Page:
What a Character!

Last week, Collin and I went to see a special sneak preview of Doctor Strange. We’re both big fans of the Marvel superheroes. Why? Because they don’t take themselves too seriously. There’s a lot of action in their movies, but also a healthy dose of humor. And their characters are people first, superheroes second. Their movies have some of the best characterization I’ve ever seen. Their heroes are flawed, men and women with questionable pasts, dark sides and emotional issues.


Dr. Stephen Strange is a brilliant, arrogant neurosurgeon who believes only in himself and his skills as a surgeon–until a career-ending accident puts him on a path to a world he could never have imagined, and a life in which he could save millions rather than one life at a time.

In Captain America: Civil War, the Avengers are divided when a tragic mistake made during a mission causes the deaths of many civilians. It pits genius Tony Stark (Iron Man) against Captain Steve Rogers (Captain America). Tony has daddy issues–he never felt loved by his father, Howard. “My father never told me he loved me, he never even told me he liked me,” he says. By contrast, Steve had a close friendship with Howard back in the ’40s, when Howard assisted Dr. Abraham Erskine in creating Captain America using his super soldier serum for the US  military. Tony remembers hearing Howard talk about Steve over the years, and there’s clear resentment there. For Tony, it’s akin to sibling rivalry. Steve had a relationship with Tony’s father that Tony never had. When Tony discovers that Steve’s best friend, Bucky Barnes–the brainwashed assassin Winter Soldier–killed his father and mother twenty years ago, he realizes their deaths weren’t an accident, as Tony had been led to believe–and that Steve knew the truth.


Tony is a complex character. He’s always been terrible at relationships, even when he really wanted them to work. He was deeply loved by his mother but felt rejected by his father–a fact that shaped all of his interpersonal connections.

Actor Chris Pratt, who portrays Guardians of the Galaxy‘s Peter Quill, describes the character as “emotionally stunted.” Peter’s mother died when he was just a boy, and he never knew his father. Add to that being abducted by aliens the night his mother died, and it makes sense that Peter would miss the maturity train, so to speak. He grew up a thief, part of a group of intergalactic pirates called Ravagers, but something deep within him yearns to be the hero, the Star-Lord his mother nicknamed him. It takes him twenty-six years to open the package she gave him on her deathbed. She told him not to open it until she was gone. Perhaps somewhere in his subconscious, he doesn’t open it because as long as he doesn’t, she’s not really gone?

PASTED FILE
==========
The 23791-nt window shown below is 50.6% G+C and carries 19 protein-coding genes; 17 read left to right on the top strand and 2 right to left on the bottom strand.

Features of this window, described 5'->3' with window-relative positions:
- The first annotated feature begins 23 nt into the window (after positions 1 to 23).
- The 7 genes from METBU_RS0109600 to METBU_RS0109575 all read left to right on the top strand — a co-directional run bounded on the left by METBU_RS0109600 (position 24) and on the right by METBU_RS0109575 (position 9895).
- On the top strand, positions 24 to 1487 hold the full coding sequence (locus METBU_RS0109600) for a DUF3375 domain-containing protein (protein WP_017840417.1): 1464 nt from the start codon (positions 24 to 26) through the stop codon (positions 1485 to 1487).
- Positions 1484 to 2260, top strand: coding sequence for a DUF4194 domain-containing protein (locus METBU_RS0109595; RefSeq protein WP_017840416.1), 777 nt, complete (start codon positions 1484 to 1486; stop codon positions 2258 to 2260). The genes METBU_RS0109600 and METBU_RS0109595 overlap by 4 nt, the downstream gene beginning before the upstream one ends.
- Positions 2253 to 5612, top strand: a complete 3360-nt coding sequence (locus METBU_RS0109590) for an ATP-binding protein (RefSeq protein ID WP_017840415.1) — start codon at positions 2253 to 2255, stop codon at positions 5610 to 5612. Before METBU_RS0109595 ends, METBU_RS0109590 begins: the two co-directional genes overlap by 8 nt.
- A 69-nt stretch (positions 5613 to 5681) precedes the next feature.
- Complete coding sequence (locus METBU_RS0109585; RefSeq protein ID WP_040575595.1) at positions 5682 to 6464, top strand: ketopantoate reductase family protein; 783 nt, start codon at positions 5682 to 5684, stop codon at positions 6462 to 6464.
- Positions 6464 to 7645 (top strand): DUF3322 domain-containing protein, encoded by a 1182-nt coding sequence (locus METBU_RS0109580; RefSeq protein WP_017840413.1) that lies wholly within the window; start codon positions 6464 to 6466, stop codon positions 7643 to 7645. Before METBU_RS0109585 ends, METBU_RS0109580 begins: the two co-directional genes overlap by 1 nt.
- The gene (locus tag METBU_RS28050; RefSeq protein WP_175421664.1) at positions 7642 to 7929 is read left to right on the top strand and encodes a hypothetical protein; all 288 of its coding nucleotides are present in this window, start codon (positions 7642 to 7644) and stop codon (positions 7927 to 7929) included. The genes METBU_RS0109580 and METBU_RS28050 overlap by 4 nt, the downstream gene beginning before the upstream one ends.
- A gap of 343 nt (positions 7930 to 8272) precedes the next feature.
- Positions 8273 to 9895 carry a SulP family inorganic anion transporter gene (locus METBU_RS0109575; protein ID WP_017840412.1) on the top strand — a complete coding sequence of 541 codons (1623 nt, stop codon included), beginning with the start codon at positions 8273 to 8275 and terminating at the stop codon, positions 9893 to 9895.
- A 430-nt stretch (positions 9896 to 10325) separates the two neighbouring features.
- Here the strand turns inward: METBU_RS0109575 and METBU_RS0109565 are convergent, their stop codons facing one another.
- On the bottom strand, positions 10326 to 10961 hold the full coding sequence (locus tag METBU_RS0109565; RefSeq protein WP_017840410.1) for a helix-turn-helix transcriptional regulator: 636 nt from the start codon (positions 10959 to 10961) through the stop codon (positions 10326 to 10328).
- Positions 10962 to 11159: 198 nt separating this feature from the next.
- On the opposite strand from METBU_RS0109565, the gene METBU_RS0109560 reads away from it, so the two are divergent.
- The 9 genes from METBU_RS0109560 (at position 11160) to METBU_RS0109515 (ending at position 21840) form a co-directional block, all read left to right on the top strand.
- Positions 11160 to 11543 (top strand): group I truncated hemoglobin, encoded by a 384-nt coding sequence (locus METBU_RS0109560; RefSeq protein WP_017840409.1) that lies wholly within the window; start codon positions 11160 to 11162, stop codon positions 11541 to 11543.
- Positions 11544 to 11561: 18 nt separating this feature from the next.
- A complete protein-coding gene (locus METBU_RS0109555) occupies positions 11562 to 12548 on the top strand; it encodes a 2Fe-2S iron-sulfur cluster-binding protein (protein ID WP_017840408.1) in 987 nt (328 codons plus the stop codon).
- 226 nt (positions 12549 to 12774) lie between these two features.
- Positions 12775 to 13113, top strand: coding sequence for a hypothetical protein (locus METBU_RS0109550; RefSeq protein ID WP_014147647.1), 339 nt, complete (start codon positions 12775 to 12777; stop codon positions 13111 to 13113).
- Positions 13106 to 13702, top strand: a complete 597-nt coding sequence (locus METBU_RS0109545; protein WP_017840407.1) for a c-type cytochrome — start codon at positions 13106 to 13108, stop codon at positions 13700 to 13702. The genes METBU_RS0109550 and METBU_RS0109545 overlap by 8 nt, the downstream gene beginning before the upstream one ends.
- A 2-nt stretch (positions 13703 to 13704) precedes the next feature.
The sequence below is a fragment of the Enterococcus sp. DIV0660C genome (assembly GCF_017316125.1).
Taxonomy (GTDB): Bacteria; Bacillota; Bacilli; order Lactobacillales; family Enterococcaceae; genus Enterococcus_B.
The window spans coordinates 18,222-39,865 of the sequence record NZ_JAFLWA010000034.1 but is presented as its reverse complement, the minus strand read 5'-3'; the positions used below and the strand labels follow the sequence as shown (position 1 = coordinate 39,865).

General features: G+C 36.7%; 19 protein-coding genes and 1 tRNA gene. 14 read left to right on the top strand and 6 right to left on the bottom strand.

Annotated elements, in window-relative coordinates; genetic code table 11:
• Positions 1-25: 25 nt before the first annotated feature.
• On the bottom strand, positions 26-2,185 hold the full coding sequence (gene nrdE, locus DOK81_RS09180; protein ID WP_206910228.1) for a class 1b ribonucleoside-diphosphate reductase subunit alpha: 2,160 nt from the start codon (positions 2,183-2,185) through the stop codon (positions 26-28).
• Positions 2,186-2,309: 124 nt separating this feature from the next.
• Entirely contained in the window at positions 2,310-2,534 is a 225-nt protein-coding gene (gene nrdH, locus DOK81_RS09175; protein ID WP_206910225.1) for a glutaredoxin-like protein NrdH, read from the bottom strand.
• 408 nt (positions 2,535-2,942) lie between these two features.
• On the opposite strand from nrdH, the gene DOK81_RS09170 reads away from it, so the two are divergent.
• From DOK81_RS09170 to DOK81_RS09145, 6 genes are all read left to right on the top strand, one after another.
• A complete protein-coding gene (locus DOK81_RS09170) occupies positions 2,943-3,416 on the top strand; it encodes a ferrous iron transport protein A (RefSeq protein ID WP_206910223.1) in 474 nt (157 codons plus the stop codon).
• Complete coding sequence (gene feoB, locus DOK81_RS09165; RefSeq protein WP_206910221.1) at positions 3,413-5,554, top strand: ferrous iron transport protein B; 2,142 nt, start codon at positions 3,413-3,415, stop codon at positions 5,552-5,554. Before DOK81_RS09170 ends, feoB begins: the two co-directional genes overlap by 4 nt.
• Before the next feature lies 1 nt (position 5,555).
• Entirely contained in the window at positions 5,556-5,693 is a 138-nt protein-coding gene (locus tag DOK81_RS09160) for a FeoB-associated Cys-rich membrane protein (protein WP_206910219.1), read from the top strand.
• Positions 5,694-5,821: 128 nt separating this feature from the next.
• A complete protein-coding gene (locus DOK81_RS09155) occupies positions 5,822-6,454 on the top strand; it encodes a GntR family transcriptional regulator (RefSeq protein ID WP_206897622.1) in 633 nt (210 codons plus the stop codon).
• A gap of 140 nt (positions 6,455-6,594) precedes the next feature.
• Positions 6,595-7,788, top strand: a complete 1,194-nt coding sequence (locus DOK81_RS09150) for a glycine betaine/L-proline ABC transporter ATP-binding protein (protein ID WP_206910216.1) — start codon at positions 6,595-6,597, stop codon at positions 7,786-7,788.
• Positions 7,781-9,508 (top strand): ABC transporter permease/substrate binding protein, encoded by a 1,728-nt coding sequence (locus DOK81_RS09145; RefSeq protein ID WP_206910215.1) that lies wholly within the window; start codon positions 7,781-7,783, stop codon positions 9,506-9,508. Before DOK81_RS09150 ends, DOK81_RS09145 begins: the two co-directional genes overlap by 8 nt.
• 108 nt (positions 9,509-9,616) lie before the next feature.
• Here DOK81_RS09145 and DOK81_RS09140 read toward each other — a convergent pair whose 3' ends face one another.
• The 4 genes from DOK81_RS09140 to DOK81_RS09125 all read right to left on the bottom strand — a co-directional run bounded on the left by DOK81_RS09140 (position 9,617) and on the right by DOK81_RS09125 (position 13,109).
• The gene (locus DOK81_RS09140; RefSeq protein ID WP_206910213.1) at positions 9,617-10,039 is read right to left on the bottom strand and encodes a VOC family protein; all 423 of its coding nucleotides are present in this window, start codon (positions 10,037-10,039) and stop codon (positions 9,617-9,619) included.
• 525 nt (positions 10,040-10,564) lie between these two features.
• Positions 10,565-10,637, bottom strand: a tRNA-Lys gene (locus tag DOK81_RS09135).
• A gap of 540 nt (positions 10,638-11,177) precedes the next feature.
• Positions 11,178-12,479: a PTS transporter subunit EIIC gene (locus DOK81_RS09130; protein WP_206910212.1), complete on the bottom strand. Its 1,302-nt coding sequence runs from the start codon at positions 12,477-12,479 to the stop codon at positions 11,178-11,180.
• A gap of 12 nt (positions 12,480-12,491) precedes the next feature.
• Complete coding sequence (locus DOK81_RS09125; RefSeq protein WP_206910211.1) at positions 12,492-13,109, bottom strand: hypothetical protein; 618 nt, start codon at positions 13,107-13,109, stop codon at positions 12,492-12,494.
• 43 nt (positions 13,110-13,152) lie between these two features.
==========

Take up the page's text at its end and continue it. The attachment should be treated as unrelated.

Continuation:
Marvel’s got some well-developed villains as well–Loki, for example. The second son of Odin, King of Asgard, he grew up in the shadow of his older brother, Thor, heir to the throne. When he discovers he’s not Odin and Frigga’s biological child, that Odin found him during a battle with the Frost Giants, having been abandoned, left to die, Loki concludes this is why Odin always favored Thor. Even when Loki does his worst, fans relate to him. They get him. When an angry Odin tells him his birthright was to die, the fans feel for Loki.


Zemo is another interesting bad guy. Having lost his entire family during the Avengers’ battle with Ultron, he seeks revenge. He knows he can’t destroy the Avengers, but with the right push, they can destroy each other. “An empire destroyed from outside can be rebuilt,” he says, “but one that is destroyed from within is dead forever.”

Throughout his quest for revenge, Zemo is seen listening to a voicemail message. It turns out to be the last message he received from his wife before her death.

When I started writing, I was focused on plot. I was young and lacked the life experience to understand the importance of well-developed characters. One editor I knew used to call me “The Master Plotter.”

Now, I prefer more character-driven stories.

Movie Review: Avengers: Age of Ultron

I went into this film with some decided disadvantages–I was tired after a day that had been much too long, dealing with a nuisance of a cold and blood pressure that was entirely too high. But there was one big advantage: I love Marvel movies. No matter how badly I felt, there was no way I was going to miss the first showing. They have all three of the elements I look for in a movie–action, humor, and strong characterization. Some are better than others, but in the end, I love all of them. They’re not just movies–they’re events. People wait in long lines for hours to see them. They often come in costume. They buy the merchandise (Collin and I wore Age of Ultron T-shirts and, thanks to special lanyards supplied when we presented our tickets, came home with a couple of pretty cool Avengers popcorn tins!